Stay home but exercise
The coronavirus pandemic has changed everyone’s lives. People who kept fit by walking, running, swimming, cycling or going to the gym are now confined to their homes. It requires a lot of motivation to exercise at home.
Exercise first thing in the morning, even if it means getting up a little earlier. Interruptions are less likely then. And it will give structure to an otherwise empty day. Also, there you will feel good because of all the mood-elevating chemicals released from your muscles.
Any exercise should be preceded by a warm-up. Marching in place for 2-5 minutes can do this. It gets the muscles ready for exercise. It does not shock or jolt them suddenly and decreases the likelihood of injury.
If you have invested in an electrical treadmill, cross-trainer or exercise cycle at home, then getting on it for 40 minutes day will do the trick. The number of calories expended depends on your weight, time spent and the distance covered. It is usually around 400 calories per hour. Running or pedalling faster will increase the distance covered in that time and hence the calories spent as well.
You do not need fancy or expensive equipment to exercise. You can walk at home, in a room, balcony, hallway or terrace. “Infinity walking” was discovered by the western world recently. It is an ancient Indian practice and means walking in the figure of eight. The space required needs to be only 10ft by 6ft. Even a smaller area will work though it is not ideal. After walking for 15 minutes clockwise, change the direction and walk anticlockwise for the next 15 minutes.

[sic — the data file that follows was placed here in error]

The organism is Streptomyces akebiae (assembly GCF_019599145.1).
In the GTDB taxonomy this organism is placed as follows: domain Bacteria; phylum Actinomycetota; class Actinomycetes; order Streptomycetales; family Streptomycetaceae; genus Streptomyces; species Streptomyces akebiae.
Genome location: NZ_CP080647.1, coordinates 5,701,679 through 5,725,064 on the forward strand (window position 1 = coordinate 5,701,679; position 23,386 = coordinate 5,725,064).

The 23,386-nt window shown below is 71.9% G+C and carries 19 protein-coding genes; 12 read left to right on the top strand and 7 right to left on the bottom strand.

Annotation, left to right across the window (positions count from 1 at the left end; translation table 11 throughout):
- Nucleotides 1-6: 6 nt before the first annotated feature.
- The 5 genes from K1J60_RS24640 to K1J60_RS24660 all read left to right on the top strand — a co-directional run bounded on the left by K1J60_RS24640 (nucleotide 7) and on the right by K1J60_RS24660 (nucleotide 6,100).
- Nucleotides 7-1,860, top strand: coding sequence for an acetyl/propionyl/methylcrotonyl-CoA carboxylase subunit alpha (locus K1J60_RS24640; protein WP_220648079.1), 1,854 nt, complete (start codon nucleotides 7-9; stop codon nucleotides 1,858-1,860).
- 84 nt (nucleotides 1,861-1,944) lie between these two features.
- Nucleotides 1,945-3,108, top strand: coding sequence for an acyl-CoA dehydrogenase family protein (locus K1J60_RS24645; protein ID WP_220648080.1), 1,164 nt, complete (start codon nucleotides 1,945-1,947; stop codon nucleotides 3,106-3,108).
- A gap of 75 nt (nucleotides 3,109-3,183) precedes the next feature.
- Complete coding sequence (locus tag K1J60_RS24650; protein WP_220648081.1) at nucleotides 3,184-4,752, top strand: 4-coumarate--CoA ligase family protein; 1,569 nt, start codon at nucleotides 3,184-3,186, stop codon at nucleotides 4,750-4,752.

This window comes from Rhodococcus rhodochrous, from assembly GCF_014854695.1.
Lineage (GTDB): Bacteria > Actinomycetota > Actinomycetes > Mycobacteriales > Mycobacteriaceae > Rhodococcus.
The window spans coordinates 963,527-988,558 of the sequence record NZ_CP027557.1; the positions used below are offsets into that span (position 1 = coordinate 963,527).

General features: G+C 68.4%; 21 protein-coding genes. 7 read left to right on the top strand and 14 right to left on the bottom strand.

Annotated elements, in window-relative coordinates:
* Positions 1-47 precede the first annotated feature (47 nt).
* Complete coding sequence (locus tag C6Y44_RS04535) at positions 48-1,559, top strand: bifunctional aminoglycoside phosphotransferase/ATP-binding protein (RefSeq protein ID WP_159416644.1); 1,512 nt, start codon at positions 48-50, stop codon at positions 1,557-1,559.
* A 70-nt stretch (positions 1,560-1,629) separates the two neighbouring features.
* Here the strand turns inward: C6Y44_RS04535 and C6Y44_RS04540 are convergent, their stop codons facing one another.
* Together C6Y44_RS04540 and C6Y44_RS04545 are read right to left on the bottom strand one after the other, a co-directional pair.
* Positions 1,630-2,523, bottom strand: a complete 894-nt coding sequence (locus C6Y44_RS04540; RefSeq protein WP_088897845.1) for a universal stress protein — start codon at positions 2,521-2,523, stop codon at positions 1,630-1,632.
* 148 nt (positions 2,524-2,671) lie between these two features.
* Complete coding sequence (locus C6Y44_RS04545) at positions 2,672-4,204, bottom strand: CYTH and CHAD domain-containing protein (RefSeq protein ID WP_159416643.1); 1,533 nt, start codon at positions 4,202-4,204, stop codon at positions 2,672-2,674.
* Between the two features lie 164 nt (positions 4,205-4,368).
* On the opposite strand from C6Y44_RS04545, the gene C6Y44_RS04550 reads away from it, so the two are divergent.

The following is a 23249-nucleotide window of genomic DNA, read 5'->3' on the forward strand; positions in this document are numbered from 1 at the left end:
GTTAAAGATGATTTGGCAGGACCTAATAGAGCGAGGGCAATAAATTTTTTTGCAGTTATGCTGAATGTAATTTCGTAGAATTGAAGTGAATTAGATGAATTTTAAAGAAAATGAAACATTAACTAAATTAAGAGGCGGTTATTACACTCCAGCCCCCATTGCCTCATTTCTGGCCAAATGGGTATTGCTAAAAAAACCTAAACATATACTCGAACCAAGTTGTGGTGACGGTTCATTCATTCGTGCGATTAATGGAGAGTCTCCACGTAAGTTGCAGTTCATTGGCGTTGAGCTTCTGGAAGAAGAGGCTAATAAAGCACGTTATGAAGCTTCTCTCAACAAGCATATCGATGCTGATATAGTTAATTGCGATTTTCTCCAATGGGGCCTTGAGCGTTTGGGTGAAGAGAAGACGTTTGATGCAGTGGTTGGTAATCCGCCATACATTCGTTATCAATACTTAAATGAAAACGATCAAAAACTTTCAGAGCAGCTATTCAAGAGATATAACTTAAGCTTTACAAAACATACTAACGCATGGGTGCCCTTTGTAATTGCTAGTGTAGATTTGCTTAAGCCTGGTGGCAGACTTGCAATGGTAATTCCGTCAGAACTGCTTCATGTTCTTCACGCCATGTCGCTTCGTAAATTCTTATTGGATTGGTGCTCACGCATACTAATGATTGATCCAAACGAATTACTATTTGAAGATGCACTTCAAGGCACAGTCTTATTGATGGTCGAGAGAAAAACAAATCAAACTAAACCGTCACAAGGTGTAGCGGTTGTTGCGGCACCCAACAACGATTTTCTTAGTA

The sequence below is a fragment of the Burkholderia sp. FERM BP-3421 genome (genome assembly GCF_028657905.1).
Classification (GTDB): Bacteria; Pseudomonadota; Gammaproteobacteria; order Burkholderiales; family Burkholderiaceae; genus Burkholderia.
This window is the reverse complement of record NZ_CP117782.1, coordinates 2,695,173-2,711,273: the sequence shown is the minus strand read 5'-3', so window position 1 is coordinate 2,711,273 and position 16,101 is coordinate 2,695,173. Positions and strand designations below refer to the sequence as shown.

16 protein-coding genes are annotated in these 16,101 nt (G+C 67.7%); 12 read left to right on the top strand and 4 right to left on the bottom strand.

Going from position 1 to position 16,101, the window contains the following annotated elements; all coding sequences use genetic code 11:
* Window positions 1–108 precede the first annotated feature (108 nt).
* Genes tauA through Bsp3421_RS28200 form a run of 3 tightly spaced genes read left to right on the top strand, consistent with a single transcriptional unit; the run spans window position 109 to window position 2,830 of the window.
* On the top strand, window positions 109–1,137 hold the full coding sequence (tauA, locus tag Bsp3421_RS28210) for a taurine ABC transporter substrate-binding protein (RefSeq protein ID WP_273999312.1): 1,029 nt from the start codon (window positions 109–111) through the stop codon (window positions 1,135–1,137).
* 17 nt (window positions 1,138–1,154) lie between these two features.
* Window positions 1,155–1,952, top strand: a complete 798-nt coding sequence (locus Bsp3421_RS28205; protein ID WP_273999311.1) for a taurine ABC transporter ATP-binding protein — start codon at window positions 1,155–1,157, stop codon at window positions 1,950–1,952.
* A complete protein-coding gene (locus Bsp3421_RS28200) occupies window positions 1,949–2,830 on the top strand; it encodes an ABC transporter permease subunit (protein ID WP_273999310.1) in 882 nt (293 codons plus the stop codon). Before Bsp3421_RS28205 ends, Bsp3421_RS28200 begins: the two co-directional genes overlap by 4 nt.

Traditionally, the walk should be south to north, towards and against the earth’s magnetic field. Walking in an 8 means that as the body twists and turns constantly, the eye-brain-leg coordination invoked improves balance. Walking in a straight line activates mainly the muscles of the legs and buttocks. The continuous changing direction in infinity walking also uses the muscles of the ankles, abdomen, hip, shoulders, neck, head and arms.
If time is of the essence, climbing stairs at a brisk pace uses 800 to 1,000 calories per hour or 0.2 calories per step (20 steps = 4 calories) if you climb up and then down again. It is safer to run up and walk down to prevent falls. Running up sideways adds intensity to the workout. If you have only a single step and not a whole staircase, step up with the right foot and down with your left. Then alternate the legs. Seven to eight minutes of non-stop stair climbing can reduce the risk of a heart attack by 50 per cent.
Skipping is not just for children. It is an excellent exercise for all ages. It requires an even smaller space than walking. The floor area required is 4ft by 6ft, with a height of one foot above your head, free of furniture and carpet. Sports shoes should be used to reduce the impact. You don’t even really need a rope. Just doing the action with arms and legs is enough. It burns about 600 calories per hour.
In order to get health benefits from exercise, the maximum heart rate needs to be calculated. This is 220 minus age. Ideally, you should achieve and maintain 55-85 per cent of this for 30 minutes.
Strengthening the body is very important. If you do not have dumbbells, lift filled one-litre bottles instead and do three sets of 10 repetitions.
Even if you were a couch potato earlier, reap the benefits of being home-bound and start moving today.
The writer is a paediatrician with a family practice at Vellore and the author of Staying Healthy in Modern India. If you have any questions on health issues please write to firstname.lastname@example.org